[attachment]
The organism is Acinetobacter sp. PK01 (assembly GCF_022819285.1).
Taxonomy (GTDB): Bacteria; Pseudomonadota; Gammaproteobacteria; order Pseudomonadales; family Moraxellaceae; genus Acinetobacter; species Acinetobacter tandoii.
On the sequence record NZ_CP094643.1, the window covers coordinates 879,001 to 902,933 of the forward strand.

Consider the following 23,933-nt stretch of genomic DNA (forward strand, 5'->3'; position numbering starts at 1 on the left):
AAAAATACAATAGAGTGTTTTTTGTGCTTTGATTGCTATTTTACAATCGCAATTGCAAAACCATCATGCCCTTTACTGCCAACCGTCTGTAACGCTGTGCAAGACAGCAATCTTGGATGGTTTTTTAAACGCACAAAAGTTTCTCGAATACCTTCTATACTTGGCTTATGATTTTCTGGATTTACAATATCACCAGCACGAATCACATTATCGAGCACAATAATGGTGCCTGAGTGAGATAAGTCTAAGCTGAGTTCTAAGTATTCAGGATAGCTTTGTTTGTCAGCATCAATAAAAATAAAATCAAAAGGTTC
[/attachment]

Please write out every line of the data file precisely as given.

The organism is Acinetobacter sp. PK01 (assembly GCF_022819285.1).
Taxonomy (GTDB): Bacteria; Pseudomonadota; Gammaproteobacteria; order Pseudomonadales; family Moraxellaceae; genus Acinetobacter; species Acinetobacter tandoii.
On the sequence record NZ_CP094643.1, the window covers coordinates 879,001 to 902,933 of the forward strand.

Consider the following 23,933-nt stretch of genomic DNA (forward strand, 5'->3'; position numbering starts at 1 on the left):
AAAAATACAATAGAGTGTTTTTTGTGCTTTGATTGCTATTTTACAATCGCAATTGCAAAACCATCATGCCCTTTACTGCCAACCGTCTGTAACGCTGTGCAAGACAGCAATCTTGGATGGTTTTTTAAACGCACAAAAGTTTCTCGAATACCTTCTATACTTGGCTTATGATTTTCTGGATTTACAATATCACCAGCACGAATCACATTATCGAGCACAATAATGGTGCCTGAGTGAGATAAGTCTAAGCTGAGTTCTAAGTATTCAGGATAGCTTTGTTTGTCAGCATCAATAAAAATAAAATCAAAAGGTTC